I always knew I wanted to adopt. While playing dolls with friends when I was younger I would "adopt" my dolls all the time. It never occurred to me not to adopt. The circumstances around adoption were never clear in my mind. As years went on the tiny voice in my head that was telling me to adopt kept getting louder.
I'm going to pause here to state that there are many details surrounding Jackson's adoption that I consider his story, and not my information to share so I apologize for any glaring gaps in the story.
Spring 2014 I learned of Jackson's birth mothers pregnancy. I immediately started praying for him as I knew his road may be rough. I recall having the fleeting thought of, "adopt him," but it was just a tiny whisper in the wind. After he was born it was apparent that he would need help from people other than his birth parents and again I heard a small whisper but truly didn't think that it was feasible so didn't act upon it.
By October of 2014 I could no longer quiet the voice. I started investigating the possibility of interstate fostering and learned that every state has an Interstate Contract for the Placement of Children (ICPC) department to handle interstate issues. You can learn more about ICPC here: http://www.aphsa.org/content/AAICPC/en/resources/ICPCFAQ.html
Once I realized this was a viable option, I contacted my cousin who had been caring for Jackson since birth and asked her if she thought they would let me take Jackson to Texas. Things moved at warp speed after that. The next day I received a phone call from the case worker and at the end of our discussion he stated that Jackson may be able to move to Texas the beginning of December. Within a month I had my home study and background checks completed and started planning for his arrival.
A major difference between adoption and giving birth is the preparation. While there are many unknowns in both scenarios, I feel the unknowns are so much greater with adoption. Because of this much of the preparation is done quietly, without fanfare. Often baby showers aren't held until after the baby arrives, just in case. I realize this is trivial, but baby showers are a time of joy, anticipation, and celebration. All of those emotions still exist for adoption, but for me at least, those were experienced primarily alone.
By this time I had shared with a few friends what was happening but kept my information close to the chest for the most part. Early December I was informed that I could bring Jackson home after Christmas. I drove from Texas to Nevada to celebrate Christmas with my family and to bring Jackson home. His nursery was ready, clothes were purchased, all the necessities were in place.
I had been calling Jackson's case and social worker for weeks trying to get details of what was going to happen transition wise for Jackson. I must say communication with his first case worker was, hands down, one of the most frustrating things. If I didn't catch him when I called them I could almost guarantee I wasn't going to get a returned call. Same for the social worker. It got so bad I started keeping a call log just so I could track how many calls it took to finally talk with someone. Halfway through my drive from Texas I finally got in contact with the social worker. She informed me, in a very emotionless way, that I wouldn't be able to take Jackson back to Texas. That events had taken place that necessitated him staying in Nevada. She said it with the same amount of emotion as one would use while solving a math problem. She ended by saying, you may be able to take him to Texas in April or May. So there I was. Middle of nowhere being dealt a blow that completely changed my perspective on how this was all going to play out.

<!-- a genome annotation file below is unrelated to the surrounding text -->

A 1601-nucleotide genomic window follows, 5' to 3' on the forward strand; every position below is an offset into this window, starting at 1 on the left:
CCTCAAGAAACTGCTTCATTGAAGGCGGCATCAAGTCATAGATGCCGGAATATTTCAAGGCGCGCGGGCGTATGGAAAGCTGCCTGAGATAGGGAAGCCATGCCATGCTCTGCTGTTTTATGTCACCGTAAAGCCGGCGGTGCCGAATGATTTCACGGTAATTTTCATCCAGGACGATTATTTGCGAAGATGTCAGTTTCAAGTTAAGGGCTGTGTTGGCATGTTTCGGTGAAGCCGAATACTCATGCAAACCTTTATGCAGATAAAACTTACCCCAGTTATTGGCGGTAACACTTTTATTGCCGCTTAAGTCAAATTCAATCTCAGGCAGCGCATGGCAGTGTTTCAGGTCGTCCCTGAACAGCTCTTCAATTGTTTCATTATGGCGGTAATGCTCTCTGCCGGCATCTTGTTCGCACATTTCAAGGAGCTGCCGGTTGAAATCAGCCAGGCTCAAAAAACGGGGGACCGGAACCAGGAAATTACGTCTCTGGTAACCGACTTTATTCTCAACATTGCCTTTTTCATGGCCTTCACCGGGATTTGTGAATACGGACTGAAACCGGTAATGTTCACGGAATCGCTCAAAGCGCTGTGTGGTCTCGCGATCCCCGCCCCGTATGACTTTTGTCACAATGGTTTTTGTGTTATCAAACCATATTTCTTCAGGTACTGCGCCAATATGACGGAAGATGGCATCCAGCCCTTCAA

Up until that time it seemed as though everything was going to be smooth sailing. Nothing is smooth sailing with fostering to adopt.
The silver lining of the trip was that I finally got to snuggle with Jackson and spend time with him. I knew he was meant to be with me already, but actually getting to hold him sealed the deal.
I had scheduled pictures to be taken while I was home thinking they would be a good memorial of our start together. They are, but in a different way.
When I returned to Texas, I immediately packed up all of the clothes I had purchased and shipped them off to Jackson. It was clear he wasn't going to be home in time to wear them.
My prayers kicked into high gear, and I kicked into tiger mom mode. I called his case and social workers 3-4 times per week. I didn't want his case to be placed on the back burner. I wanted it to be made clear that I was fighting for Jackson. Almost two months later my persistence paid off. I was finally informed that Jackson's case would be going to court to determine if he could come to Texas. February 12th Jackson's move to Texas was approved! I flew home February 20th, spent time with Jackson on the 21st and placement was made on the 22nd!
I spent the better part of a week in Las Vegas with Jackson before flying home to San Antonio. What's missing from this story is the gut wrenching heart ache of the family that loved and cared for Jackson since birth. They adore him. They love him with reckless abandon. Their love for him is a big part of why he is such a happy baby to this day. His placement was a mixed bag of emotions. While I was elated to finally be able to take him home, I was fully aware that my
joy was equaled, if not outweighed, by another families heartache. I felt guilty in a way. I knew how much pain they were going through, but also knew that they understood that Jackson and I were meant to be together. That juxtaposition of emotions will continue to be a theme throughout the rest of my journey.
I'll write the rest in part two. My brain needs a break!